06 February 2012

Cultural etiquette

We attended a kids' birthday party on Saturday, and we brought a gift, but nothing else. Turns out that other guests brought food as well. Which leaves me wondering if I was expected to bring food. In general here, I've been surprised at the lavish bearing of gifts and food when invited to someone's home: when we had two families, colleagues of the Mister, over for a casual lunch, they each brought a (substantial) gift for Gabriel (when it was nowhere near his birthday or Christmas), plus chocolates, wine, a gorgeous bouquet, and homemade cake between the two families. It was lovely, of course, but to me that seems a little...excessive? When we went to their respective homes, we brought gifts for their children and something homemade, plus chocolates, but it was mostly because I felt we needed to reciprocate their generosity. And it leaves me wondering what the "usual" or expected thing is. In the US, we usually ask what food we can contribute to the meal, or just bring a bottle of wine, and in Spain, we almost always bring a bottle of wine or a dessert or something (totally acceptable if it's purchased, because bakeries are so good) and that's what our friends usually bring to our house, too.  It feels a little more casual, and can be adjusted in complexity to the formality of the event. But the multiple, deluxe offerings for a simple gathering of friends? Also, the gift for the child(ren) of the family is also new to me, and I don't know if it's always expected? Or just the first time you visit? I'm glad, at least, that we had these folks over before they had us over, so that we could follow suit. These sorts of expectations are usually unspoken (and of course everyone is totally nice, so I'm sure they wouldn't be shocked or upset if, say, we hadn't brought a gift for the kids) but still, they exist, and one wants to do the correct thing. I'm on unsure footing, I guess is what I'm getting at, and I don't like it, because I want to "quedar bé" as they say in Catalan, "turn out well," or make a good impression.

Another little etiquette thing that I find varies from the US to Europe is the culture of thank-you cards and Christmas cards. In the US, both are pretty de rigueur, and even if they don't get written, there is usually the aspiration to write them. (I'm very bad about thank-you notes, but have been trying to send out Christmas cards the last few years.) In Europe, I don't think we've ever once received a handwritten thank-you note, and can count on one hand the Christmas cards we've received from non-political or non-business entities. Certainly, none of our peers in our friends group send them out, short of an email greeting with a picture of their children. So I haven't sent Christmas cards to friends/family in Spain, and nor did I write official thank-you notes for, say, baby gifts that were given in Spain when Gabriel was born (although, of course, we thanked the giver informally, and we always thank friends for meals via email and so forth). But I still wonder if I should have, because that's the ingrained American response! And I sometimes wonder if I'm wrong and am committing a huge faux pas without knowing it? And now, living in Belgium, I am once again in the dark. Does one write thank-you notes here? We received a thank-you note for a birthday gift after a party we attended a few weeks ago, but that was from an American, so not necessarily an indication of the culture here. I guess I would need to give a gift to someone from here before receiving one in order to find out, but seeing that Gabriel's birthday party is in a few weeks, it's likely that he'll receive some presents first. The best bet, I suppose, is to err on the side of politeness and send good, old-fashioned handwritten thank-you notes!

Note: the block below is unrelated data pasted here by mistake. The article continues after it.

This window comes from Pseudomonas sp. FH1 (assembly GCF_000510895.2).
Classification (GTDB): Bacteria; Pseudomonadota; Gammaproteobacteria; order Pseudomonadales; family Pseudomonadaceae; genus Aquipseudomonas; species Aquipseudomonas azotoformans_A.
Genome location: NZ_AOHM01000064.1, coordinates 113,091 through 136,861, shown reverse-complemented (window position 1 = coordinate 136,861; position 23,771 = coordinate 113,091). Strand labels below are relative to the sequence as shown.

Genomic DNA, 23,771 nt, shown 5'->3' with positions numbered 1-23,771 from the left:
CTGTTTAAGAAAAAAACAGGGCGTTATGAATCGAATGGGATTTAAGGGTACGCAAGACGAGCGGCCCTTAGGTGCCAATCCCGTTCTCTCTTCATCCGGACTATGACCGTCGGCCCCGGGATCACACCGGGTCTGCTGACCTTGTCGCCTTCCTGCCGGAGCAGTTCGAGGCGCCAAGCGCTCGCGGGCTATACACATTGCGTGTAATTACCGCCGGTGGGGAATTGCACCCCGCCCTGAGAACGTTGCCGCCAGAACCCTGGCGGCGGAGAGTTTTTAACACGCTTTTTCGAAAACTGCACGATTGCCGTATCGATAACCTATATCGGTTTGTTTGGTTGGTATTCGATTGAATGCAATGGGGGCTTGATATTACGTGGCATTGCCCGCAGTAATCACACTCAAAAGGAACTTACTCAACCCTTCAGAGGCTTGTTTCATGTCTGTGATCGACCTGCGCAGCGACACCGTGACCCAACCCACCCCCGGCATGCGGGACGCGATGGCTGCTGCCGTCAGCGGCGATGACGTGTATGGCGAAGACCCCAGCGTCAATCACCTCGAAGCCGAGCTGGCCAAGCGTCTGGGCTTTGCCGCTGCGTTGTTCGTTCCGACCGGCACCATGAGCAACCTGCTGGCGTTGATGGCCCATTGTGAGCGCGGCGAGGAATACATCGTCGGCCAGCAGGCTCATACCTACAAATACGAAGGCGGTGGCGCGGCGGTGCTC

1 comment:

Nicole said...

That sounds like a lot. It does get complicated. I think things just escalate as everyone tries to out do each other.